In this post, I’m going to talk about the Alpha a6100, one of Sony’s latest compact APS-C interchangeable lens mirrorless cameras, and the “kit” 16-50mm f/3.5-5.6 power zoom lens. As is usual with my camera commentaries, I’m not going to dwell on technical specs. There are plenty of other websites out there for that. Instead, I’ll concentrate on my impressions of the camera (and lens) as it applies to my intended usage. In this case, I’m looking for something small and lightweight that’s not terribly expensive that I can carry with me all the time for vlogging and daily photography.
As mentioned in my previous post, a vlogging camera needs to tick a few more boxes in addition to being relatively small and light, which none of my current cameras do entirely:
- Great full-HD (1080p) video quality
- Large, bright rear screen that rotates so it can be seen from the “business end” of the camera
- A sharp wide angle lens equivalent to around a 24mm “full-frame” lens. A zoom lens is a bonus, and it should be at least 4X.
- Very good image stabilization
- Outstanding autofocus with face/eye and object tracking
- Tripod socket
- Hot shoe
- External audio input
- Headphone output
- Fun, intuitive controls and features
The a6100 ticks the majority of these boxes, missing only the headphone jack. Image stabilization, as in most Sony cameras, is accomplished in lens. To get sensor-based in-camera stabilization a couple steps up to the a6600 is required, at near double the price.
Unlike some of my previous review and impression posts, instead of renting the gear, I went ahead and purchased the camera and lens kit in order to take advantage of a sale price and financing offer, a savings of about $250, knowing that I had a couple of weeks to return the camera if I didn’t like it. While I haven’t had the opportunity to properly test all of the intended uses, I was finally able to get out and make a few still images on my lunch break one day last week.
All of these are JPEGs, straight from the camera, with no processing of any kind. I find the JPEGs to be punchy, with accurate color and great contrast and sharpness. Of course, these were all made on a beautiful, partly sunny day, although it was pretty much high-noon when I took the pictures. And, frankly, I’m pretty amazed at how well the a6100 managed the lighting conditions.
I don’t yet have any video to share from the a6100, but I have done some testing under less than ideal circumstances, and have found the results to be satisfying. The autofocus and functionality are definitely Sony, but unlike the disastrous RX10iv, this camera actually works. Focus is fast and accurate. And, while I haven’t shot any “people pictures” yet, the eye-detection and subject tracking in still photo modes is nothing short of amazing. In video recording modes, the a6100 looses the eye-detect and eye-tracking, but the subject tracking is still excellent. Additionally, the a6100 does not cripple the autofocus when using the power zoom.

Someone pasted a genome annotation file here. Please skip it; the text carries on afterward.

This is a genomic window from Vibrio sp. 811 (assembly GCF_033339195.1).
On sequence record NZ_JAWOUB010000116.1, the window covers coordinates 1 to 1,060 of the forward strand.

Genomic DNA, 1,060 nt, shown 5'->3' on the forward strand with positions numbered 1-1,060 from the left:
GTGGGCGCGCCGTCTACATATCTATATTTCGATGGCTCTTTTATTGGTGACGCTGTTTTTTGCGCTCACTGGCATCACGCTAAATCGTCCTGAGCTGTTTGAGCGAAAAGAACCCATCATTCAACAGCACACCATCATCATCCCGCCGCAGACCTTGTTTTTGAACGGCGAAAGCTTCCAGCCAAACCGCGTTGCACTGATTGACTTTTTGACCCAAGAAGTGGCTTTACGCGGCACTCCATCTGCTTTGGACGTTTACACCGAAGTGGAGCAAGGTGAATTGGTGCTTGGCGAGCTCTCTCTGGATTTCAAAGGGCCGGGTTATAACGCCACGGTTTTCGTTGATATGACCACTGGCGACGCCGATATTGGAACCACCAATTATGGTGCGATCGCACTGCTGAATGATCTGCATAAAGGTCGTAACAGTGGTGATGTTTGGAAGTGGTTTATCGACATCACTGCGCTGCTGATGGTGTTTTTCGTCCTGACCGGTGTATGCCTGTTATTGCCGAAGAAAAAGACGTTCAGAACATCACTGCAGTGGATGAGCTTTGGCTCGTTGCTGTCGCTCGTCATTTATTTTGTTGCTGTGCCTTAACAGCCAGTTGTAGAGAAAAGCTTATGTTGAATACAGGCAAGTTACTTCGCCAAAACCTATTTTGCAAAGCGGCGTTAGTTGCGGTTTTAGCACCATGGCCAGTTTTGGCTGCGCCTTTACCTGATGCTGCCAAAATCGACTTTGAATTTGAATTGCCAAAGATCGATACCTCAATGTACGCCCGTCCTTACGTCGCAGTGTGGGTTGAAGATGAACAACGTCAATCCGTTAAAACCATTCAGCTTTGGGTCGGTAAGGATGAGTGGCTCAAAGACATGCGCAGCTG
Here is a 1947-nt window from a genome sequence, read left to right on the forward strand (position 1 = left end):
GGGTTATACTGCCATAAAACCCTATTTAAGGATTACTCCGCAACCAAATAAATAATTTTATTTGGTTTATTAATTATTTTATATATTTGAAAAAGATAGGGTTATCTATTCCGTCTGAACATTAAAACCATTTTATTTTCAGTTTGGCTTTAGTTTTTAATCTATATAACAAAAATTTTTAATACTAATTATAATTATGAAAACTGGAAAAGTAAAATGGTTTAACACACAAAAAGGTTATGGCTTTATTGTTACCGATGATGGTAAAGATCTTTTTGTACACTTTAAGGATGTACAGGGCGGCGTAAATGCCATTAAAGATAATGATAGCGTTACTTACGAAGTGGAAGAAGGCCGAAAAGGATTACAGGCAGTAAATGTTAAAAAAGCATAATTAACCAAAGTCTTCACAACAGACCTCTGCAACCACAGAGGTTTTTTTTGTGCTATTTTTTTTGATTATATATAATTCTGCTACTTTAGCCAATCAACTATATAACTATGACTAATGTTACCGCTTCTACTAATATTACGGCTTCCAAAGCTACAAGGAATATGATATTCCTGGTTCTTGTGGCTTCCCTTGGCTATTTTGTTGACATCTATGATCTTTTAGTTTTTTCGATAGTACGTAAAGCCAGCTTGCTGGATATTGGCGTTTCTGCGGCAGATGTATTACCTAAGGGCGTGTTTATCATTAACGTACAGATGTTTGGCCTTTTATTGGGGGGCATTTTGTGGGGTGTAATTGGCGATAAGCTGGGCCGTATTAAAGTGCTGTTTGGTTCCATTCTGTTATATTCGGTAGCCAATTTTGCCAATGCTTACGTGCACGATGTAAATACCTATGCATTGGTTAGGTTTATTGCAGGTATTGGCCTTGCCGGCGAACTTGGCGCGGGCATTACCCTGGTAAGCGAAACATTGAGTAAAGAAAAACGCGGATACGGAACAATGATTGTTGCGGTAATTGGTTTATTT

Typical of Sony cameras, the menus are full of a zillion settings, and that has been off-putting to more than a few users and reviewers. But, frankly, while there are a great many settings, the menus really aren’t significantly different from those of Fujifilm. Actually, the two systems are strikingly similar from that standpoint. Where Sony does excel when compared to Fuji and other system is, frankly, their autofocus system, and the video quality, resulting in what have become the best hybrid cameras.
Regarding the kit lens, the one I received seems to be pretty good, although some other reviewers have apparently gotten bad copies. The images below illustrate the sharpness I was able to achieve with the one I received, which I find to be quite acceptable.
A very pleasant surprise is the amount of detail retained in the JPEGs, under even very high-contrast conditions. In the example here, I expected that the shadows would have blocked up pretty badly. I was pleasantly surprised at the amount of detail retained in both highlights and shadows.
The result isn’t perfect, but coming from a JPEG, the result is impressive. I didn’t try processing from the raw image.
Speaking of the raw files … yes, I did shoot raw and JPEG images, but I really didn’t spend much time with them. What little I did do was a lot different than I’ve become accustomed to with the Fujifilm cameras, which I surprisingly find easier to process now. With that in mind, my plan really is to avoid raw processing as much as possible.
This point, I’m quite pleased with the a6100, and will be trying at least one additional lens in the near future, and will update with video samples and some more thoughts on this camera — and my photography in general — in an upcoming episode of What’s In My Head.